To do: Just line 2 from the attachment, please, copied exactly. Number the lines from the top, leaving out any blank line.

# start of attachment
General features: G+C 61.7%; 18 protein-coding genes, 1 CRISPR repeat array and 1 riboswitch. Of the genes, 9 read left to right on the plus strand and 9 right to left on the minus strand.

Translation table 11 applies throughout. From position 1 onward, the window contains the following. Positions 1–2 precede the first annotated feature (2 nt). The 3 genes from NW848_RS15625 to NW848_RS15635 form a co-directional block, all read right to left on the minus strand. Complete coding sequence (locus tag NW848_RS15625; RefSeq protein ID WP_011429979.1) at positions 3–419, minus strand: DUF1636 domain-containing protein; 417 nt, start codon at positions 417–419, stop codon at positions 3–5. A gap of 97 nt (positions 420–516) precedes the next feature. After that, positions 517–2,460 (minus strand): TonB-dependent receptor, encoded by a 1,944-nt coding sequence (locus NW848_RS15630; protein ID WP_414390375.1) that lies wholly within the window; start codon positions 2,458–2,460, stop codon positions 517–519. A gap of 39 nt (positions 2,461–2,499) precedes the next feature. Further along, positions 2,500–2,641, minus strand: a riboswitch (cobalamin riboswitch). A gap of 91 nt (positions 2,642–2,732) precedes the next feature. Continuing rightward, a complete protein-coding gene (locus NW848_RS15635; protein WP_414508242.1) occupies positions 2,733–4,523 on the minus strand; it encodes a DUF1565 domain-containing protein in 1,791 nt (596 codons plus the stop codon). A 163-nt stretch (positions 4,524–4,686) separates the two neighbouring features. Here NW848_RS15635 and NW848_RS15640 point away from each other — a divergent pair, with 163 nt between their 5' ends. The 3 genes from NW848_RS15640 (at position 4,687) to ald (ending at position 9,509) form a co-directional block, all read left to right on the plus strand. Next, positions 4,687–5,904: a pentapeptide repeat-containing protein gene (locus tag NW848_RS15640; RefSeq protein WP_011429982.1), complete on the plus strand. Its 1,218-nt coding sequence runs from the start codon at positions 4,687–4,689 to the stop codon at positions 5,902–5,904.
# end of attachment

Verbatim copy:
Translation table 11 applies throughout. From position 1 onward, the window contains the following. Positions 1–2 precede the first annotated feature (2 nt). The 3 genes from NW848_RS15625 to NW848_RS15635 form a co-directional block, all read right to left on the minus strand. Complete coding sequence (locus tag NW848_RS15625; RefSeq protein ID WP_011429979.1) at positions 3–419, minus strand: DUF1636 domain-containing protein; 417 nt, start codon at positions 417–419, stop codon at positions 3–5. A gap of 97 nt (positions 420–516) precedes the next feature. After that, positions 517–2,460 (minus strand): TonB-dependent receptor, encoded by a 1,944-nt coding sequence (locus NW848_RS15630; protein ID WP_414390375.1) that lies wholly within the window; start codon positions 2,458–2,460, stop codon positions 517–519. A gap of 39 nt (positions 2,461–2,499) precedes the next feature. Further along, positions 2,500–2,641, minus strand: a riboswitch (cobalamin riboswitch). A gap of 91 nt (positions 2,642–2,732) precedes the next feature. Continuing rightward, a complete protein-coding gene (locus NW848_RS15635; protein WP_414508242.1) occupies positions 2,733–4,523 on the minus strand; it encodes a DUF1565 domain-containing protein in 1,791 nt (596 codons plus the stop codon). A 163-nt stretch (positions 4,524–4,686) separates the two neighbouring features. Here NW848_RS15635 and NW848_RS15640 point away from each other — a divergent pair, with 163 nt between their 5' ends. The 3 genes from NW848_RS15640 (at position 4,687) to ald (ending at position 9,509) form a co-directional block, all read left to right on the plus strand. Next, positions 4,687–5,904: a pentapeptide repeat-containing protein gene (locus tag NW848_RS15640; RefSeq protein WP_011429982.1), complete on the plus strand. Its 1,218-nt coding sequence runs from the start codon at positions 4,687–4,689 to the stop codon at positions 5,902–5,904.